Amazon, bring a distribution centre to Hamilton: city councillor
Hamilton might soon be beckoning an online retail giant.
Amazon is moving into Australia, and Hamilton City councillor Angela O'Leary wants the company to choose Hamilton if the expansion carries on across the ditch.
"We've got everything they need... They need space, land to build a distribution centre. They need good transport links and they need a quality IT infrastructure," she said.
Amazon has signed the lease on a 24,387 sqm warehouse on the outskirts of Melbourne and appointed an executive to run local operations.
* NZ business needs to prepare for Amazon
* Amazon's Australian invasion: Separating hype from reality
* Amazon is coming to Australia: What it will mean for shoppers
* GST worries and Amazon's imminent arrival in Australia hit home
O'Leary imagines they'll be looking at a move to New Zealand after two to three years and wants the city council to sell Hamilton as the best spot.
"Hamilton's proven for large logistics with Fonterra and Mainfreight already," O'Leary said.
"I believe the average size of their warehouses in the States employ around 200 to 250 people. So that's jobs, and jobs have always got to be good for the economy."
The city doesn't have Auckland-level congestion and has a low earthquake and flood risk, she said.
Amazon has attracted criticism offshore for seeking out sweeteners in tax deals in areas it seeks to set up.
Council could lead the charge O'Leary said, but she doesn't intend for ratepayer money to go into the bid, for example through subsidies.
Nor does she foresee a big impact on local retailers.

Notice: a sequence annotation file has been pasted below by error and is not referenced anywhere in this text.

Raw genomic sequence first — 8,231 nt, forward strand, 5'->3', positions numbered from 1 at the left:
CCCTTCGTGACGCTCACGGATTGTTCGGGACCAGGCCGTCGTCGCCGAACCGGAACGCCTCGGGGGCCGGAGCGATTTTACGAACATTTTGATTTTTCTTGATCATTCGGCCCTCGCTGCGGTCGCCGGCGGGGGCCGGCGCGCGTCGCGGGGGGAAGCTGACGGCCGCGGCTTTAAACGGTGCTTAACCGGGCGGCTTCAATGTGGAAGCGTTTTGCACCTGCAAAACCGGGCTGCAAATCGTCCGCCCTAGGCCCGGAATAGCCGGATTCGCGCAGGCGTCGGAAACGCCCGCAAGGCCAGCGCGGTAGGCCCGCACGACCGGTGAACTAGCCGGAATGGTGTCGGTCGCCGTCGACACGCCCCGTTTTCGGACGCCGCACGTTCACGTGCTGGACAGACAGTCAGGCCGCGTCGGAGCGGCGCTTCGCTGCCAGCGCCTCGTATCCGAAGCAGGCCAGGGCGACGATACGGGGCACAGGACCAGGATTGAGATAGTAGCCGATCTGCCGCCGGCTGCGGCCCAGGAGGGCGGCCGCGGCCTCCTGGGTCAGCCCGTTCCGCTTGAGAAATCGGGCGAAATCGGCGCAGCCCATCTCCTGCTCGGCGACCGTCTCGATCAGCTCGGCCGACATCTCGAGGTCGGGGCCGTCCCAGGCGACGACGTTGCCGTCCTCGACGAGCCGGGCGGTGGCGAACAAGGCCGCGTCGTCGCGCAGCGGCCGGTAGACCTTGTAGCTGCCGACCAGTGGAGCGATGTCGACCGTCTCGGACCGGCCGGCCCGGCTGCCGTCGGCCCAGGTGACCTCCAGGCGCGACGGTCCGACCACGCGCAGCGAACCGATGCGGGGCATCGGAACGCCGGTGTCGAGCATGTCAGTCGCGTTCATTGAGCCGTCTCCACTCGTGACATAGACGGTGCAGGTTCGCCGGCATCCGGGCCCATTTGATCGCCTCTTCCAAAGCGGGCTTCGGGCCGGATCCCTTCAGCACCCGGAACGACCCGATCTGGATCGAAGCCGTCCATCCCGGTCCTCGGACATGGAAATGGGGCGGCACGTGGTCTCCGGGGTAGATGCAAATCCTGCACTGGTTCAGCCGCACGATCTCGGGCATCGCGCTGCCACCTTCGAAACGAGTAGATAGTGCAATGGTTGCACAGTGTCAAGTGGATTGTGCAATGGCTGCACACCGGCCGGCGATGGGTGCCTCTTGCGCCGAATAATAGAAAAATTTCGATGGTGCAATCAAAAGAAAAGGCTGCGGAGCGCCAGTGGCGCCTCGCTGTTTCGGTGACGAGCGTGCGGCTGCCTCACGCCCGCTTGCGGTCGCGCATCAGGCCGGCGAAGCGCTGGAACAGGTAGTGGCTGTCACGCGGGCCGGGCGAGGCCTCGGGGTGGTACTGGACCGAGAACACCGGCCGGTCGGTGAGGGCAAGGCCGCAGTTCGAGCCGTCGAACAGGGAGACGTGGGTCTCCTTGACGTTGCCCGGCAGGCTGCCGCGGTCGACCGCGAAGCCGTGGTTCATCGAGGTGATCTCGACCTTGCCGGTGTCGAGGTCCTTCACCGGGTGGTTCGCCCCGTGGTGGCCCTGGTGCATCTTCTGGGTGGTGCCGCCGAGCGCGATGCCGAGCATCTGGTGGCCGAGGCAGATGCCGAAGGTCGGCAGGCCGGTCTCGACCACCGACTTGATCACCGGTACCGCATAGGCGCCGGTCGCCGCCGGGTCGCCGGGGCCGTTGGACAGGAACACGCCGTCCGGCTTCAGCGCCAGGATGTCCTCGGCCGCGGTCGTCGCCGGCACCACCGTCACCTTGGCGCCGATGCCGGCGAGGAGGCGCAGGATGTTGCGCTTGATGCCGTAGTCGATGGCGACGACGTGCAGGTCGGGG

"You can buy online now... That's been around for a really long time."
"The benefit of that job creation will outweigh any sort of negative impact it may have on retailers New Zealand-wide."
Mayor Andrew King said council can be an enabler, and we have to accept that online shopping is the future.
He passed O'Leary's idea to the group which looks after the land at Hamilton Airport as he said finding the right block of land would be key for Amazon.
"To me it makes sense that [the distribution centre] would be near the airport and near our transport links," King said.
"We would be happy to see it go anywhere in the Waikato."
Logistics are becoming a bigger part of the Waikato economy, Waikato Chamber of Commerce chief executive William Durning said.
"I think we're already starting to see that the commercial sector is recognising that because of our perfect positioning between the two ports of Auckland and Tauranga, the existing infrastructure that sits around road and rail, our geotechnical boring-ness that we have got, the fact that we've got a really young and well-educated workforce, and that land here is relatively cheap and open for development."
Amazon's arrival would create some jobs and disrupt others but that's the normal course of things when a new industry develops, he said.
If Amazon comes, Hamilton Central Business Association general manager Vanessa Williams hopes it can provide an opportunity for traditional retailers.
Selling through Amazon could be a new sales channel for their products, like an extra shop window, she said.
"Maybe it's the opportunity for retailers to see it as an additional offering, to complement their stores."
O'Leary plans to discuss the Amazon pitch option with King on Friday and hopes a task force of experts - including representatives from Tainui, business, and the Property Council - can be formed.